This past Friday representatives from the Shoshone-Paiute Tribes picked up 46 kids bikes from our shop to bring back to the Duck Valley Reservation on the border of Nevada and Idaho. Similar to our monthly Kids’ B.A.S.H, the Boise Bicycle Project donated these bikes to kids ages three through eleven. Different from a Kids’ B.A.S.H., where kids participate in a bike safety lesson and course at our shop, our goal is to teach a few interested people in the Duck Valley community the basics of bicycle safety, so that they can run their own bike safety courses for their kids and their community.
The story of BBP’s connection with the Duck Valley tribes begins with the story of my personal exploration process when I moved to Boise a year and half ago. In my efforts to learn about the region and its history, as well as its art, I came across a non-profit, the Kessler-Keener Foundation, that connects young people from the Shoshone-Paiute Tribes with writing mentors in Boise, who guide them through the play-writing process. Last summer I attended the culminating event of that process, a reading of the scripts of the fifteen high school participants, and was blown away by the depth of feeling and insight about friendship, freedom, and family that those plays manifested. More than one play caused me to cry and to laugh, and some both!
Flash forward to last December, Jimmy and I were discussing the communities BBP usually includes in our Holiday Kids Bike Giveaway and who we might be overlooking. BBP primarily serves our local community, Ada County and sometimes Canyon County. We regularly connect with Boise’s refugee population during our Holiday Kids Bike Giveaway, donating bicycles to the kids of Boise’s new families to welcome them and empower them to explore this new home. This year, however, we wanted to include children whose families may have called--and still call--Boise home, but no longer live here. It was at this point that I remembered the plays I had heard last summer and thought to reach out to the Kessler-Keener Foundation for a connection with the Shoshone-Paiute Tribes in Duck Valley.
Eventually I began talking with Roberta Hanchor, the Tribal Social Worker for the Newe-Numa Resource Program, who shared lots of excitement with me about improving bicycle access in the Duck Valley community. She sent out a call to register kids for our HKBG. If you’ve volunteered at our HKBG in the past you are familiar with the energy of the event--anywhere from 300 to 500 kids coming down to our shop in one day to pick up their bicycles, often their first bicycle, and participate in a bike safety lesson. We aim for as close to 100% attendance as possible, both so kids can receive the safety lesson, and share in the day’s fun energy. But, despite the interest Roberta heard expressed in her community, only three siblings were able to make it up for the day, and reasonably so, considering that the length of the drive is about three hours. We were glad to donate bicycles to those three kids, but made note to reach out to Roberta in the spring and come up with a better game plan.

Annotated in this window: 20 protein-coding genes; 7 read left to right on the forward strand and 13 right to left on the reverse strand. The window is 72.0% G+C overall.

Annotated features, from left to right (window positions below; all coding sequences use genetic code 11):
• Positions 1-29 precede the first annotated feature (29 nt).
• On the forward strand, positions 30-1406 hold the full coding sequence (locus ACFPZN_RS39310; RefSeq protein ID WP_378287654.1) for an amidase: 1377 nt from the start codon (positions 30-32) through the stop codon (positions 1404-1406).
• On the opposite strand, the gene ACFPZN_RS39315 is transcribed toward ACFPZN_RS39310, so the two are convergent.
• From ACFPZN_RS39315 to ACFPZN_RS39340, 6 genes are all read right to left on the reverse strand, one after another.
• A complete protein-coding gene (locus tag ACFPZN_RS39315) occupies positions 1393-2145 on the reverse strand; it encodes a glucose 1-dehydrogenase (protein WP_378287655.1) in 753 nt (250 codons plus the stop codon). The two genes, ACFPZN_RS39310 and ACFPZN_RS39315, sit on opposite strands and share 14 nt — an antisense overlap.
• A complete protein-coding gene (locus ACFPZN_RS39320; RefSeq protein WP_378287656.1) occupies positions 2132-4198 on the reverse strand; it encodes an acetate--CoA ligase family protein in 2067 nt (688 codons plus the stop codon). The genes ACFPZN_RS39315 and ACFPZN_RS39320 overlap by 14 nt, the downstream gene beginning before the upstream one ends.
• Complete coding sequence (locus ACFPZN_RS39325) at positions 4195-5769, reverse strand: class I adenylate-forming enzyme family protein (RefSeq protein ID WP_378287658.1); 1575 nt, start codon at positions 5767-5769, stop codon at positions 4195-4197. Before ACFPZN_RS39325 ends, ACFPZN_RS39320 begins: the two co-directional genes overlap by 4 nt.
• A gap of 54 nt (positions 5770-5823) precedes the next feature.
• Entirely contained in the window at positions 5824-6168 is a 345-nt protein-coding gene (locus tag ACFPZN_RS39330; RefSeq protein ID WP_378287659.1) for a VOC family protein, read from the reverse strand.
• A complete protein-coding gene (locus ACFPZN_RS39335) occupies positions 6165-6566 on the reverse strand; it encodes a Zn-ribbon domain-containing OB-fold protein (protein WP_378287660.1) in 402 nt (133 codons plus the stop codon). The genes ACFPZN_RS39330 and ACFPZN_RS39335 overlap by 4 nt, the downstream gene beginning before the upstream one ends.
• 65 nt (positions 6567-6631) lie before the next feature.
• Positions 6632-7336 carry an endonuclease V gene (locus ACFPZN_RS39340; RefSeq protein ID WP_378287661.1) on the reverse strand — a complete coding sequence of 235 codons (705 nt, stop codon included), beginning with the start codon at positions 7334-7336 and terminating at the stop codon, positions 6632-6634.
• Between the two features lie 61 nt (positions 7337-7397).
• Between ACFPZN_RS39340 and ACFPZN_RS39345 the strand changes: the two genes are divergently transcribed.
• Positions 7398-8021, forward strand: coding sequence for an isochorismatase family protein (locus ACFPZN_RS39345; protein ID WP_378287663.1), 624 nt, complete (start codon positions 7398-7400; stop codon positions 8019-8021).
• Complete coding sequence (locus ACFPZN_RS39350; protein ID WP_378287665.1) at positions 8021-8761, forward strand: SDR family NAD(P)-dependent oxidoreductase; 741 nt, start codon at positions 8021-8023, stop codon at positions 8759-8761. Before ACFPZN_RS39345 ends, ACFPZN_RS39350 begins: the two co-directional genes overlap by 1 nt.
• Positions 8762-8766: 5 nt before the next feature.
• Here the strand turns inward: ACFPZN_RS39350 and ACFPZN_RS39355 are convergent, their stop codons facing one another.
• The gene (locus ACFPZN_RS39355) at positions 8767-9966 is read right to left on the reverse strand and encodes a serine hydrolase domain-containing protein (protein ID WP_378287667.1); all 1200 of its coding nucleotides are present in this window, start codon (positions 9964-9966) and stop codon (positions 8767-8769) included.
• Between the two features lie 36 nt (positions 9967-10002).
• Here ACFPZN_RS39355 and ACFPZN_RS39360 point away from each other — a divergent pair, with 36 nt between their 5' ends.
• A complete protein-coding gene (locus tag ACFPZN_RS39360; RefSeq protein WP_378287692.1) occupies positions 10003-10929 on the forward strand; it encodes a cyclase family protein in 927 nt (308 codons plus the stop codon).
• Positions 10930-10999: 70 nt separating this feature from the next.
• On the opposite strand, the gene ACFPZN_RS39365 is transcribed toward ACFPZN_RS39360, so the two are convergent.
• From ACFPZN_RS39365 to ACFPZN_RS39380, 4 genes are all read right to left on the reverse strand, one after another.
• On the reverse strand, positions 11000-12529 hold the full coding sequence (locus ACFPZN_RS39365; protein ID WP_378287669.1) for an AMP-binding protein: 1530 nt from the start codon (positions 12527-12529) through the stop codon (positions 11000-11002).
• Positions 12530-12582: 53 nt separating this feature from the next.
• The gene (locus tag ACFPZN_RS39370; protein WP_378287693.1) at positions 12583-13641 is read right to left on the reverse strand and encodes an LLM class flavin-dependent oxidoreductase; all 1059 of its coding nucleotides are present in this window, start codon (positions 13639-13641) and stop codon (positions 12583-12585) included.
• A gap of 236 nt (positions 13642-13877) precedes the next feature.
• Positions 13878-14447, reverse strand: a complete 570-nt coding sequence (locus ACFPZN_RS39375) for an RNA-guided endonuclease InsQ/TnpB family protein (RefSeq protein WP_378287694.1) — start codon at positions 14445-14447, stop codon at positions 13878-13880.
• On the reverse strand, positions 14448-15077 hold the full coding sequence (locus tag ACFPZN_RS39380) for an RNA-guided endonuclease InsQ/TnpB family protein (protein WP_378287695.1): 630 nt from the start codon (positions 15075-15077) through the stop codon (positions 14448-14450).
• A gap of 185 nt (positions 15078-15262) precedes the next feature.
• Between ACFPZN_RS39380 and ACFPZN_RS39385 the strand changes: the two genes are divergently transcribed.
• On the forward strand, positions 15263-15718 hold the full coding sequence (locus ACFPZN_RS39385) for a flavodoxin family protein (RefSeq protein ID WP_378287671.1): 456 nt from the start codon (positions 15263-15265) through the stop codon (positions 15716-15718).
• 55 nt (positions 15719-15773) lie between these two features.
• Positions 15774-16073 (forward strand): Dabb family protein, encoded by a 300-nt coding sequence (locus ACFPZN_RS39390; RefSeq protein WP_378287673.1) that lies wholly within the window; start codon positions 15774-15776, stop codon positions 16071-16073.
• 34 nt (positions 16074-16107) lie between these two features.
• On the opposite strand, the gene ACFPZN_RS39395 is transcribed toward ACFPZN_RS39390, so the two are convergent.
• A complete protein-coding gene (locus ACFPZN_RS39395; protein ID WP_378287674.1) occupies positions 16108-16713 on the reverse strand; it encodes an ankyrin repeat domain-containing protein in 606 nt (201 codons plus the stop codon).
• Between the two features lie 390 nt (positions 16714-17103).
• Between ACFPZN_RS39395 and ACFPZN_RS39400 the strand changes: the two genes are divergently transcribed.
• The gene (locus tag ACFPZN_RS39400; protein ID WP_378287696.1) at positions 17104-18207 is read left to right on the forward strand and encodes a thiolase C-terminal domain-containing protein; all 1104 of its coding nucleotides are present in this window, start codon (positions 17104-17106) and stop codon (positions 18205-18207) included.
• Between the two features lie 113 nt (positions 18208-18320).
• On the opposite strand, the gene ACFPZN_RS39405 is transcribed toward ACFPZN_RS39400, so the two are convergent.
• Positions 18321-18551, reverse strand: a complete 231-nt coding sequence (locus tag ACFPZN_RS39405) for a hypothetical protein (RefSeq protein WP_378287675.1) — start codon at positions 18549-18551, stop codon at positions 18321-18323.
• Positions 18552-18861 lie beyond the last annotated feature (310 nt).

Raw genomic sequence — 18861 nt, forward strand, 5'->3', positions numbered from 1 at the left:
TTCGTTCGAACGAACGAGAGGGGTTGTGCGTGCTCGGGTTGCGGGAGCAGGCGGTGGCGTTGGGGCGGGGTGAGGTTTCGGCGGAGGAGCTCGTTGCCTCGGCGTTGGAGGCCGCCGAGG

And a few weeks ago we did! Roberta created a bicycle needs survey similar to our Holiday Kids Bike Giveaway registration and compiled the information of 46 three though eleven year-olds who had either never had bikes before or whose bikes were beyond repair. Answers from kids on her survey were resoundingly “I have never had a bike” and “I want to ride with my family”. Eleven year-old Angelina wrote that she is excited to ride her bike outside with her family and exercise. The bike that eight year-old Uriah was previously riding was a “girl bike painted to be a boy bike”, and he was so stoked to pick up his new blue bike at the Tribal Social Services center this morning!
Typically, BBP’s only requirement for our bicycle giveaways is that kids come to our shop to pick up their bicycles. This allows us to ensure proper bicycle fit and safety education. We made a conscious exception for the kids in the Duck Valley community with the goal in mind of sharing bicycle safety knowledge, as taught by the League of American Cyclists, with a few key community leaders there, to empower the community to host their own bike safety courses. The community there recognizes the many benefits of bicycling--physical, financial, social, environmental--and is excited to work toward improving bicycle access, infrastructure, and education. Roberta has expressed that they are in the works of creating a plan to include bike paths in the future for their community.
I’m grateful for the community connections that I seem to be continually discovering in Boise and that led me to the kids in Duck Valley. These connections are both what allow Boise Bicycle Project to thrive, and what we strive to foster and create for those who use our shop and participate in our programs. I am looking forward to growing our relationship with the community in Duck Valley and seeing where that connection takes us!
With Pedal Power,